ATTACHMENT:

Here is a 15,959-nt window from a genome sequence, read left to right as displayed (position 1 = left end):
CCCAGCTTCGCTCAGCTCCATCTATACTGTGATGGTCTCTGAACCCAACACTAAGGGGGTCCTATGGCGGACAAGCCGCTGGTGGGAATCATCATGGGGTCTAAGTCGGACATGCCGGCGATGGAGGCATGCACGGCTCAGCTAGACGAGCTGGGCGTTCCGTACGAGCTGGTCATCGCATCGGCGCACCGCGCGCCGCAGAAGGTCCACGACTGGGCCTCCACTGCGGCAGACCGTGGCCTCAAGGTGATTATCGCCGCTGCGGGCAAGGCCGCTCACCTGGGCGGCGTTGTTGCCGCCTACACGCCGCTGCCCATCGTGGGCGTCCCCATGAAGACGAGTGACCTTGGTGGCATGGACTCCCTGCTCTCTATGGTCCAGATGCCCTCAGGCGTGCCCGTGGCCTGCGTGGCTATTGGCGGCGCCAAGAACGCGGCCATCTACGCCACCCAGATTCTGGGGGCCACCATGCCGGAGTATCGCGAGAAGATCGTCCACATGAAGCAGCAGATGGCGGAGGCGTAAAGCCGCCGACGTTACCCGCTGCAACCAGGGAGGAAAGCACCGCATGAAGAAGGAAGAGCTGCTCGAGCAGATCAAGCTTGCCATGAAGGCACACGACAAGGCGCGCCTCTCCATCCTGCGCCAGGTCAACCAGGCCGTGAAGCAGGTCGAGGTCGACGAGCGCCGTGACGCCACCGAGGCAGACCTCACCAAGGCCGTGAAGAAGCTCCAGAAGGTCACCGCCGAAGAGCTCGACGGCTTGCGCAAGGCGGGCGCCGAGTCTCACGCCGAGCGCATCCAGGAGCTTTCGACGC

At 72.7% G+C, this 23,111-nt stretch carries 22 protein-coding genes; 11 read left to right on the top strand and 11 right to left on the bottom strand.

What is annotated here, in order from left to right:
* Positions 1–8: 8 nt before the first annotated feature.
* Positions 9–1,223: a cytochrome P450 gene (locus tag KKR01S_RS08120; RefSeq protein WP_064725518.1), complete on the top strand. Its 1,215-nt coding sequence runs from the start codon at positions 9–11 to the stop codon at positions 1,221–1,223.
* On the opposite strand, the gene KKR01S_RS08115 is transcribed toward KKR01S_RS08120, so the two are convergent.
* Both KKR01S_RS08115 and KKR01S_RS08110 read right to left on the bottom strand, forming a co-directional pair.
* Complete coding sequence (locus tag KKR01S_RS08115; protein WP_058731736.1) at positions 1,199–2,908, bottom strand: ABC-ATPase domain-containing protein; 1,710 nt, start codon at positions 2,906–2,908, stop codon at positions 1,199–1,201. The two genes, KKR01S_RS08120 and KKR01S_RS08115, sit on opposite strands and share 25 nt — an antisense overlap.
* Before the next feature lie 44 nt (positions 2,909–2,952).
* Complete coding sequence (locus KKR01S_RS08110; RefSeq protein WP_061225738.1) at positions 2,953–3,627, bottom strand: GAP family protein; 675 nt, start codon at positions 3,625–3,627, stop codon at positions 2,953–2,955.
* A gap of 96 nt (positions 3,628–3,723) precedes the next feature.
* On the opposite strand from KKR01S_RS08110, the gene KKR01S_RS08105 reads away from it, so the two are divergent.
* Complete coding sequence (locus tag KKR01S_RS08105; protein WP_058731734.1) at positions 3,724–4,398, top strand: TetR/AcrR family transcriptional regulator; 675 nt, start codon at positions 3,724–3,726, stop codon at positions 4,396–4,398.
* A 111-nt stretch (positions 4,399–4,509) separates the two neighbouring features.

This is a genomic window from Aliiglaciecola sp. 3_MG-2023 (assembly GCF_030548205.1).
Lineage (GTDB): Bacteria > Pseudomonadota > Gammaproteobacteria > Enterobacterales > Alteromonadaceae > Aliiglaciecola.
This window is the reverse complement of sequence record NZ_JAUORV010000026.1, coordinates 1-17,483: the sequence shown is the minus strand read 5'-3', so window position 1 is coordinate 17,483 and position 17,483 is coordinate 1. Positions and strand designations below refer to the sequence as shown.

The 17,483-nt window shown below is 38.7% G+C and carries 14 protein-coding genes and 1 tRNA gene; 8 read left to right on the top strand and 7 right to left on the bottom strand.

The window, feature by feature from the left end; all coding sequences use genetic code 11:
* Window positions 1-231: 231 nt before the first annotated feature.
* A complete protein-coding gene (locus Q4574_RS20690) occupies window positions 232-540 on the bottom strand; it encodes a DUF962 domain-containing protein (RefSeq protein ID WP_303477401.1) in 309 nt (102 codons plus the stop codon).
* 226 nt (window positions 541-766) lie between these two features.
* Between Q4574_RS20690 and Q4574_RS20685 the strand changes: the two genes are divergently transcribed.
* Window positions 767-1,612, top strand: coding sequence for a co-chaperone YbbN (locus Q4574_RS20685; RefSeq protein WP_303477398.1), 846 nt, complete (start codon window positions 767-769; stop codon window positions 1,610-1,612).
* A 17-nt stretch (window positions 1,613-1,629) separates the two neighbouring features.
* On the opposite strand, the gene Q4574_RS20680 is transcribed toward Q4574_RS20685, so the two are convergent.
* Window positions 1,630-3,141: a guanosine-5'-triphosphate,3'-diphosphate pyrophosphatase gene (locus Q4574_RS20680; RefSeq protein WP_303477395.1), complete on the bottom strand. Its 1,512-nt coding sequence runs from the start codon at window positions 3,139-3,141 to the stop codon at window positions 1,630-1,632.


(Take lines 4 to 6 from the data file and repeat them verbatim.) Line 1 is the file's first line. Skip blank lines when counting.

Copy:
What is annotated here, in order from left to right:
* Positions 1–8: 8 nt before the first annotated feature.
* Positions 9–1,223: a cytochrome P450 gene (locus tag KKR01S_RS08120; RefSeq protein WP_064725518.1), complete on the top strand. Its 1,215-nt coding sequence runs from the start codon at positions 9–11 to the stop codon at positions 1,221–1,223.